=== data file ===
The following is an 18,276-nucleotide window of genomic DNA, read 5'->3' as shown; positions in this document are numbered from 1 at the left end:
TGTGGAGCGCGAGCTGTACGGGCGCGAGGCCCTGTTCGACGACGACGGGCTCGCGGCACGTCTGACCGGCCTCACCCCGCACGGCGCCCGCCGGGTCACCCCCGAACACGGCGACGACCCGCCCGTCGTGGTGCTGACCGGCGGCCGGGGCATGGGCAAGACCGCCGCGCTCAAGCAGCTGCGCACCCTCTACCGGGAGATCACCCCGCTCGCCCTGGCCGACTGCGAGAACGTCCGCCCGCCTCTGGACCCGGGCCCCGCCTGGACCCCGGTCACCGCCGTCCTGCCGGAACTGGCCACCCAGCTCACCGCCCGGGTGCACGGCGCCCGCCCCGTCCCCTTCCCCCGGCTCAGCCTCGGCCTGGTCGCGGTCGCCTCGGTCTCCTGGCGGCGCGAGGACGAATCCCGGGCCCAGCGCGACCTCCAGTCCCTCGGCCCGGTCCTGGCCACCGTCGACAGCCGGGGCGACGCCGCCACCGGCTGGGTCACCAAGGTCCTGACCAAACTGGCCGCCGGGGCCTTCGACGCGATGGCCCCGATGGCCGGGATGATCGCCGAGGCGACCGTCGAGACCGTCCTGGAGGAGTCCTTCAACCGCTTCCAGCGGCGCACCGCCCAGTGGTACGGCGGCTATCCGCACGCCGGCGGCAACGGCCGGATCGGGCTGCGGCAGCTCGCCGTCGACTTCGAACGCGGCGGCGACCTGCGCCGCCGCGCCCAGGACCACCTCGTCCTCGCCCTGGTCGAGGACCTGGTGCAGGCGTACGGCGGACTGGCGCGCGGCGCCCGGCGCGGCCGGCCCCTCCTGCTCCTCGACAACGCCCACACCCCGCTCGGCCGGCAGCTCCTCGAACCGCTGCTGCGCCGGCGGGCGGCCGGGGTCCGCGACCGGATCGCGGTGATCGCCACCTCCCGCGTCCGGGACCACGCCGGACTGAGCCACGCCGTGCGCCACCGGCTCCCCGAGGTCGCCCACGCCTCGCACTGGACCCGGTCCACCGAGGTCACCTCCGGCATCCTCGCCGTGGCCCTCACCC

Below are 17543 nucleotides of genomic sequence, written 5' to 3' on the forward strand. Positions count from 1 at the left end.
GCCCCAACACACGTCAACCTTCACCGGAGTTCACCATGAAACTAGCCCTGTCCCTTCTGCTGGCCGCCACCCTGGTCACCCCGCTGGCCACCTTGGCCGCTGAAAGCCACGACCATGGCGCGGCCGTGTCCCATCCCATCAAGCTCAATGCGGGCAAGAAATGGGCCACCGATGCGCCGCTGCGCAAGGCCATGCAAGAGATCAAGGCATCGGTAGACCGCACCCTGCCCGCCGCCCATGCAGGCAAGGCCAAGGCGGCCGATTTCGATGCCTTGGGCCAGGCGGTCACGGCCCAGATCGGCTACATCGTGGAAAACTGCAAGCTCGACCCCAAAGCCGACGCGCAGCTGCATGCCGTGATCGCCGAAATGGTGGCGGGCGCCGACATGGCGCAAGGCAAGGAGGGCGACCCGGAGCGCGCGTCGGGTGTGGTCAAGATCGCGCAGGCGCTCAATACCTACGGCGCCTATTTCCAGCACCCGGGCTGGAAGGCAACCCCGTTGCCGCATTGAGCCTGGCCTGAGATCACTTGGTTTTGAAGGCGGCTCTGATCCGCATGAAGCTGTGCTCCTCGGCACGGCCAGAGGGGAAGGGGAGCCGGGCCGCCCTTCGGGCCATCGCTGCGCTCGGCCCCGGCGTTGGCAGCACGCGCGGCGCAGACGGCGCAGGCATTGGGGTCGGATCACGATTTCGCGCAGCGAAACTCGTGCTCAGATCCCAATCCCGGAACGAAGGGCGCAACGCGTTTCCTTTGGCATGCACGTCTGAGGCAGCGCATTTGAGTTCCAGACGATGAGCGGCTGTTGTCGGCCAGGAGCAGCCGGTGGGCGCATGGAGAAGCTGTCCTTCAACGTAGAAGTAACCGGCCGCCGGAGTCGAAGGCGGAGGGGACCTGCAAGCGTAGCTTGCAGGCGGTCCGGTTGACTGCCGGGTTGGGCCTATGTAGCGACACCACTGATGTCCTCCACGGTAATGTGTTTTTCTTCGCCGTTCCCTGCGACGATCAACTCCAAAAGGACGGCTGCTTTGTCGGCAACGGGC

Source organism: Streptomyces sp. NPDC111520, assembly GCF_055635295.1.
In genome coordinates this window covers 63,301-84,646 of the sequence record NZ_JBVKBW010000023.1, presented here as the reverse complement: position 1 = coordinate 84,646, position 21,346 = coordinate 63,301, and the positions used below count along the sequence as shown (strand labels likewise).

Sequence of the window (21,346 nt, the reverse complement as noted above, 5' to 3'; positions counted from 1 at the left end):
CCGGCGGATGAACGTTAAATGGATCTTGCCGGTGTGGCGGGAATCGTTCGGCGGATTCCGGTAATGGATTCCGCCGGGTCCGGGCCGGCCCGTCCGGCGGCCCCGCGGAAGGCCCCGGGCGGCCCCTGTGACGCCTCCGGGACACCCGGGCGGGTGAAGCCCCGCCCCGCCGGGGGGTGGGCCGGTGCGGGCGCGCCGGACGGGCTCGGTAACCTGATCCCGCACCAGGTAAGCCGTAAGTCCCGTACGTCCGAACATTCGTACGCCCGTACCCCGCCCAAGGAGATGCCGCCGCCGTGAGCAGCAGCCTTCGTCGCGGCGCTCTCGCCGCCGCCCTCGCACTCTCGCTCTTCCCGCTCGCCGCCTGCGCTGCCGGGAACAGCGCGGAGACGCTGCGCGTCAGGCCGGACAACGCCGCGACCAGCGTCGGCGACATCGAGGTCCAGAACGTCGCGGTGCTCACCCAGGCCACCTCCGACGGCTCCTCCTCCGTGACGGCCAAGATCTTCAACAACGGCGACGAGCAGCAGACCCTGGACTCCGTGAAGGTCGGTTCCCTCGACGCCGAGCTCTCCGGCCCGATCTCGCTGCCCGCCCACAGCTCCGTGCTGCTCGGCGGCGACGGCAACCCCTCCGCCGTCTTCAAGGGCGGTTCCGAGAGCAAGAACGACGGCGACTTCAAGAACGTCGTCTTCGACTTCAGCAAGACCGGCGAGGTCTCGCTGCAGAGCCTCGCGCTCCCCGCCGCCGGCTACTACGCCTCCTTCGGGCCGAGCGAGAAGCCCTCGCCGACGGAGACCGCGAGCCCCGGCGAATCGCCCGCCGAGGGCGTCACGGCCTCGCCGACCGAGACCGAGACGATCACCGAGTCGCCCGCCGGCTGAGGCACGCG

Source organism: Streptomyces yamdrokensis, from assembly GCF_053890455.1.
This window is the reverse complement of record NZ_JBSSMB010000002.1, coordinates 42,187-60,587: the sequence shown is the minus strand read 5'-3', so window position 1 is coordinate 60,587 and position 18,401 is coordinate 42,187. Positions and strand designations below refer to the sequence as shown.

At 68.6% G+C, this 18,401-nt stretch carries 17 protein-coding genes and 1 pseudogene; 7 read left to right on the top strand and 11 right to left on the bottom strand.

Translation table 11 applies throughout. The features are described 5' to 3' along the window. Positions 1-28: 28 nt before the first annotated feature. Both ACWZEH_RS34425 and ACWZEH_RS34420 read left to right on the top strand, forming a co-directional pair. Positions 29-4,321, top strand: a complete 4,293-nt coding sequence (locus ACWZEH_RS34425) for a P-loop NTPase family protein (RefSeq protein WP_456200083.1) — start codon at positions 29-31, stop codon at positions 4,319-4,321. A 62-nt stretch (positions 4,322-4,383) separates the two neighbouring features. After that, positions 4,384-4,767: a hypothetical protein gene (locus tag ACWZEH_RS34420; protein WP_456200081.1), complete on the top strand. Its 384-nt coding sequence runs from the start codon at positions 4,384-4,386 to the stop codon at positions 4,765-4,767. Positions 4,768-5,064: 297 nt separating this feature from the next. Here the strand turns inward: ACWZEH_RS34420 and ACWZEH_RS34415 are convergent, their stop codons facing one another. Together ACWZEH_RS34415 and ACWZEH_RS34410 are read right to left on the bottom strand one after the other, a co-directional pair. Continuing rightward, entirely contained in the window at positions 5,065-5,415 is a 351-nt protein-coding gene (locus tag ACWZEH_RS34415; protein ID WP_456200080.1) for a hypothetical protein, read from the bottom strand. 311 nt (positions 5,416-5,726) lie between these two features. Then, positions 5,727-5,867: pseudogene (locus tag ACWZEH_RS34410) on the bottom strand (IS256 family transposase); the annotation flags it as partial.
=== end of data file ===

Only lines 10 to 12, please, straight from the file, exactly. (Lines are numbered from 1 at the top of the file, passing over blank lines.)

This window is the reverse complement of record NZ_JBSSMB010000002.1, coordinates 42,187-60,587: the sequence shown is the minus strand read 5'-3', so window position 1 is coordinate 60,587 and position 18,401 is coordinate 42,187. Positions and strand designations below refer to the sequence as shown.

At 68.6% G+C, this 18,401-nt stretch carries 17 protein-coding genes and 1 pseudogene; 7 read left to right on the top strand and 11 right to left on the bottom strand.

Translation table 11 applies throughout. The features are described 5' to 3' along the window. Positions 1-28: 28 nt before the first annotated feature. Both ACWZEH_RS34425 and ACWZEH_RS34420 read left to right on the top strand, forming a co-directional pair. Positions 29-4,321, top strand: a complete 4,293-nt coding sequence (locus ACWZEH_RS34425) for a P-loop NTPase family protein (RefSeq protein WP_456200083.1) — start codon at positions 29-31, stop codon at positions 4,319-4,321. A 62-nt stretch (positions 4,322-4,383) separates the two neighbouring features. After that, positions 4,384-4,767: a hypothetical protein gene (locus tag ACWZEH_RS34420; protein WP_456200081.1), complete on the top strand. Its 384-nt coding sequence runs from the start codon at positions 4,384-4,386 to the stop codon at positions 4,765-4,767. Positions 4,768-5,064: 297 nt separating this feature from the next. Here the strand turns inward: ACWZEH_RS34420 and ACWZEH_RS34415 are convergent, their stop codons facing one another. Together ACWZEH_RS34415 and ACWZEH_RS34410 are read right to left on the bottom strand one after the other, a co-directional pair. Continuing rightward, entirely contained in the window at positions 5,065-5,415 is a 351-nt protein-coding gene (locus tag ACWZEH_RS34415; protein ID WP_456200080.1) for a hypothetical protein, read from the bottom strand. 311 nt (positions 5,416-5,726) lie between these two features. Then, positions 5,727-5,867: pseudogene (locus tag ACWZEH_RS34410) on the bottom strand (IS256 family transposase); the annotation flags it as partial.